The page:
Fastforward to 2012, when Vojnović published his second novel, Jugoslavija, moja dežela (Yugoslavia, My Fatherland), with which he won his second Kresnik Award and shook some of the few remaining skeptics about his literary genious. He took a big step forward by taking a step back in time and, most importantly, by taking a more intimate approach. The story follows the nostalgic footsteps of, this time, a fully-grown young protagonist (who does not have the name of the protagonist of Čefurji, but emotionally and culturally seems to be him, in perhaps a parallel life) trying to reestablish his believed-to-be-dead father, who went missing on the brink of Balkan wars in the 90s, and turns out to be a war criminal on the run. This time, the author does not revolutionize the language, nor does he swing in well-liked rhythms of multiculturalism and ethnic diversity. Instead, he opens a politically intriguing topic of war attrocities, while he narrates in a more traditional, psychologizing manner, and goes far deeper into an emotional landscape of characters asking questions of forgiveness and understanding of the diabolic human nature.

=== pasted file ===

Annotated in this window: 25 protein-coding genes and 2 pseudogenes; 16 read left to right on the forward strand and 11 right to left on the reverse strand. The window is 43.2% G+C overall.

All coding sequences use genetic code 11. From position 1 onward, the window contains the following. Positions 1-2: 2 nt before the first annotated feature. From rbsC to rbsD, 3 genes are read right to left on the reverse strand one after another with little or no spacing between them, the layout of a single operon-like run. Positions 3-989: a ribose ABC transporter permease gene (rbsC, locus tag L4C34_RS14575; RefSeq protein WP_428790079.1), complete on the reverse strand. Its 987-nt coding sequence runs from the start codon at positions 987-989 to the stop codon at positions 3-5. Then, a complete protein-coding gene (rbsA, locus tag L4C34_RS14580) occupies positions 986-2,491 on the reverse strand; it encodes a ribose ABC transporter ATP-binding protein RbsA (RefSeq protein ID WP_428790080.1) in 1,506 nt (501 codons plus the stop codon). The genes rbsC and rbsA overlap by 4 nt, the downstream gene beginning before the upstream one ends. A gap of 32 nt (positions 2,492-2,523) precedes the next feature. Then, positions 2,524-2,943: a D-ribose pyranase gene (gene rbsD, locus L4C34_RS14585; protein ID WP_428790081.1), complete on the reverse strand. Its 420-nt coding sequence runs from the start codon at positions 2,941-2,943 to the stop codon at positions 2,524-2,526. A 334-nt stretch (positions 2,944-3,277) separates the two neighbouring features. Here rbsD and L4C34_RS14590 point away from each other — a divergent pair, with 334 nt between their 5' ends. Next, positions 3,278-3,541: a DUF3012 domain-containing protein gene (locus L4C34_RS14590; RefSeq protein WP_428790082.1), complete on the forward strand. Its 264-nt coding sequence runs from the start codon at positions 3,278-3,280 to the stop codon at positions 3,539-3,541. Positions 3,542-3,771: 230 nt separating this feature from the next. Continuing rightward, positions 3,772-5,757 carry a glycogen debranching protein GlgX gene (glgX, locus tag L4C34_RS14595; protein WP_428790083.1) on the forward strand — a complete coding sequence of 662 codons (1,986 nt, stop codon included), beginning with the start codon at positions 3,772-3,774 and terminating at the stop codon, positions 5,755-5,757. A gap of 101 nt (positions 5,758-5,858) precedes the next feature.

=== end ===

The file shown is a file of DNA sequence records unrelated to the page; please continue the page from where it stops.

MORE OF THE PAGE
Here we are in 2017, right after Goran Vojnović won his third Kresnik Award for his third novel Figa (Fig), marking an unmatched success, compared only to two other great Slovenian contemporary writers, Drago Jančar and Andrej E. Skubic, who both hold three Kresnik prizes. But for that success, both had to write longer (and write at least a couple of unawarded novels, too). In Figa, he takes another step forward – if not a whole circle of steps. He widens his literary focus and eliminates the full-time central protagonist (although the central character undoubtedly proves to be Jadran, who reveals himself as a true storyteller of the family chronicle) by creating a circle of intertwined characters that constitute a family of three different generations, presented at various points throughout the last 60 years. The author roots the story deeply in the socialist everyday of then-Yugoslavia, later on in the years of Yugoslavia dissolving and, once more, in the present-day Slovenian reality. While in Figa the time focus widens significantly towards times passed, Vojnović`s geographical interest does not change one bit: Yugoslavia truly seems to be his fatherland, and Vojnović`s drive to tell the stories about it makes him one of the few young ex-Yugoslav authors to still write with a notion of common cultural heritage of the countries that constituted the “lost fatherland.” But any historical developments are not truly the novel`s topics, they are merely the background for the story focusing on the relations between the grandparents, parents and grandchildren.